Hopkins' new video game may pave way for stroke therapy

For The Baltimore Sun
Can a video game lead to stroke therapy? Hopkins professor hopes so.

With a swipe across an iPad, a game player becomes a bottlenose dolphin. Everything the gamer does, the dolphin does, too. She can dive deep into the water, shoot 20 feet up and twist into a full-body spin in midair. Amid the acrobatics, the gamer hunts fish, outsmarts sharks and takes on other challenges.

"I Am Dolphin" functions purely as entertainment and has been released this month as a $2.99 game app. But it's the product of a collaboration by a game-development team, an animation artist and a neuroscientist at a Johns Hopkins medical lab. That same team has created two variations: one that they hope will help rehabilitate stroke patients and one that will help them study how both healthy and brain-injured people learn.

Dr. John Krakauer, the Hopkins neurology professor who runs the lab, looks to people's fascination with movement and sports to fuel his research.

"I think what intrigues us is that feeling of control — that we are the master of our moves. With that thought, I envisioned an emotionally charged game where you control another creature through its movement. If you control it, you become it."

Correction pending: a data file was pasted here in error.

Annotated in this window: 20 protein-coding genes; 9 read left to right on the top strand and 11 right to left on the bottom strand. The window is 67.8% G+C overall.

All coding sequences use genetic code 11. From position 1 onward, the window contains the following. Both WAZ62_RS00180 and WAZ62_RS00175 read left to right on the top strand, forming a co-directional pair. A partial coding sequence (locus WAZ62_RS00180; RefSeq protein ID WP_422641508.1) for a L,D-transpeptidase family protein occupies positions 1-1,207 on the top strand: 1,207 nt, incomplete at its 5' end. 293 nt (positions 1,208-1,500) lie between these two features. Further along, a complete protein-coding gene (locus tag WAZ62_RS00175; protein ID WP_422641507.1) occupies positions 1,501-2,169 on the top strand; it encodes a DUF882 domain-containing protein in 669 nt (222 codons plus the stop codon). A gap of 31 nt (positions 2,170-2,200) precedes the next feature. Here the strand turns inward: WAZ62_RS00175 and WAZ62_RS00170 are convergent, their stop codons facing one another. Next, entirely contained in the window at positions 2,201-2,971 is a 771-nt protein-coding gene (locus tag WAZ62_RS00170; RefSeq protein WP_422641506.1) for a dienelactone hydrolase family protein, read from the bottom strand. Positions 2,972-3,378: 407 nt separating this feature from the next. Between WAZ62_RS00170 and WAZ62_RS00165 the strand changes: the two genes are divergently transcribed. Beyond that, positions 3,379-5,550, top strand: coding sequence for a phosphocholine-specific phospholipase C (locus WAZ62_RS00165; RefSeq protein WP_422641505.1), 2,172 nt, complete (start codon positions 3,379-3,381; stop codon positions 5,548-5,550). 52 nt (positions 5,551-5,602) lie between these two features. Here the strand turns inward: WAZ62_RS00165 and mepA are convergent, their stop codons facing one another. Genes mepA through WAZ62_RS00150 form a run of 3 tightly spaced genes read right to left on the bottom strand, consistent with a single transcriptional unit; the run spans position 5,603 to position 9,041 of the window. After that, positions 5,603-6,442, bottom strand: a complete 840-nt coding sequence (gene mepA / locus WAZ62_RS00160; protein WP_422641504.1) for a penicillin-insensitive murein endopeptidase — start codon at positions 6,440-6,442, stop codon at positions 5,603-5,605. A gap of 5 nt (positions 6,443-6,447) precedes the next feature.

And if you become it as you play, he surmised, he could study naturalistic behaviors and the neuroscience behind them.

The core technology, fine-tuned through "I Am Dolphin," will be put to the test on stroke patients through a version tweaked for them.

"The experience is a mix of controlling the animal by telling it where to go, and feeling like you are actually in its body," said Dr. Omar Ahmad, the Hopkins physics and computer guru who developed the technology.

This type of simulation is the first of its kind, according to Ahmad. What distinguishes it, he says, is that it lacks pre-rendered responses that depend on the turn of a joystick or flick of a button.

"Rather we programmed simulations that act on the laws of physics. The fish has virtual bones and hundreds of muscles surrounding the bones. When the muscles contract, the bones move," he said.

"It's kind of like 'Avatar,' only in a computer. We basically built a robot into the computer. So there is unpredictability as you change variables and watch your choices play out as they would in real life," he said of the technology, developed after the team clocked hundreds of hours observing dolphins at the National Aquarium in Baltimore.

As they developed the game, the team decided that developing likable characters was as important as the physics-based bells and whistles.

The leading "good guy" in 'I Am Dolphin' is Bandit, modeled after young bottlenose dolphins at the National Aquarium.

"Bandit is playful and mischievous. He's got a glint in his eye and a baby face, as dolphins go. And he likes to explore," said Kat McNally, the artist who designed Bandit, his pals, enemies and their nautical surrounds.